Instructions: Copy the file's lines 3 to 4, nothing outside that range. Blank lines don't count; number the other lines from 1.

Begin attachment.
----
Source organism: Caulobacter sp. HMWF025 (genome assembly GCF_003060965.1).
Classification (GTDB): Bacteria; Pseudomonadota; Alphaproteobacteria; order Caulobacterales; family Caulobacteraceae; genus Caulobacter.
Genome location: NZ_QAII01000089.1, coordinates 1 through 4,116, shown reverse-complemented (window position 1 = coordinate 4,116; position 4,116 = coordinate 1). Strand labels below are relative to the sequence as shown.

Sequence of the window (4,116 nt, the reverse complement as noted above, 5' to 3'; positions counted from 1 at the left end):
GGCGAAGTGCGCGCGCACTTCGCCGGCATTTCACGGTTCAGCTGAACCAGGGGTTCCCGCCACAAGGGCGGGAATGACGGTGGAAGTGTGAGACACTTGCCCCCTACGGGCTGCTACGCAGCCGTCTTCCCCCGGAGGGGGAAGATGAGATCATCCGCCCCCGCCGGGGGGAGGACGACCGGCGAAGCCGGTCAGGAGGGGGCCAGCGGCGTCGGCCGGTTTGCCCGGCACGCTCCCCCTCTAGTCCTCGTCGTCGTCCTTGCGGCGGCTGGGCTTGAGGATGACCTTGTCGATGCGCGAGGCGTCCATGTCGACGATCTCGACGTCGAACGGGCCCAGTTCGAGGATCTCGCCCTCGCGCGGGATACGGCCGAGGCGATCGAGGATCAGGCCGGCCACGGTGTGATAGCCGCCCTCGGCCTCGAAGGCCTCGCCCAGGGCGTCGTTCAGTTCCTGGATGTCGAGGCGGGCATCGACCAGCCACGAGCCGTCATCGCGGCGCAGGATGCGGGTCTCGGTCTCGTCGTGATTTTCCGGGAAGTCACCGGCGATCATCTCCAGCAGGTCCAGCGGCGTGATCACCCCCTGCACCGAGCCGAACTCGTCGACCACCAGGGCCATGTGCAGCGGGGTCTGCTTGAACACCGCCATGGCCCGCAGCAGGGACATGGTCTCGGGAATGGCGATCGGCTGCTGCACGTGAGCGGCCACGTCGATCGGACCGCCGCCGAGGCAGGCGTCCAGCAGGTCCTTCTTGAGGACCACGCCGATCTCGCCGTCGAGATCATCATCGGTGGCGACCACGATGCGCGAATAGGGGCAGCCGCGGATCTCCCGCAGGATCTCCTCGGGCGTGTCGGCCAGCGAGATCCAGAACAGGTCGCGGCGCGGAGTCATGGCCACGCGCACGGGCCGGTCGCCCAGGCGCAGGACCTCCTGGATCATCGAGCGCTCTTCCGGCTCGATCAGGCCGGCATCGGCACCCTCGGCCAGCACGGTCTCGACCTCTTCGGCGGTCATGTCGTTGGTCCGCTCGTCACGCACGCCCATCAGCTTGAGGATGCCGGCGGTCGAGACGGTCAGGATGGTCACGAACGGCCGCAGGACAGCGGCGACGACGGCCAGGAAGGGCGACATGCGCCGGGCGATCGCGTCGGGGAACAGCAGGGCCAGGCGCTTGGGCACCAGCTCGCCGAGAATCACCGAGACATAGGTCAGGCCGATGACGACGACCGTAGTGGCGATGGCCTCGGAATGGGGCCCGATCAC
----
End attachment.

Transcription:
Genome location: NZ_QAII01000089.1, coordinates 1 through 4,116, shown reverse-complemented (window position 1 = coordinate 4,116; position 4,116 = coordinate 1). Strand labels below are relative to the sequence as shown.

Sequence of the window (4,116 nt, the reverse complement as noted above, 5' to 3'; positions counted from 1 at the left end):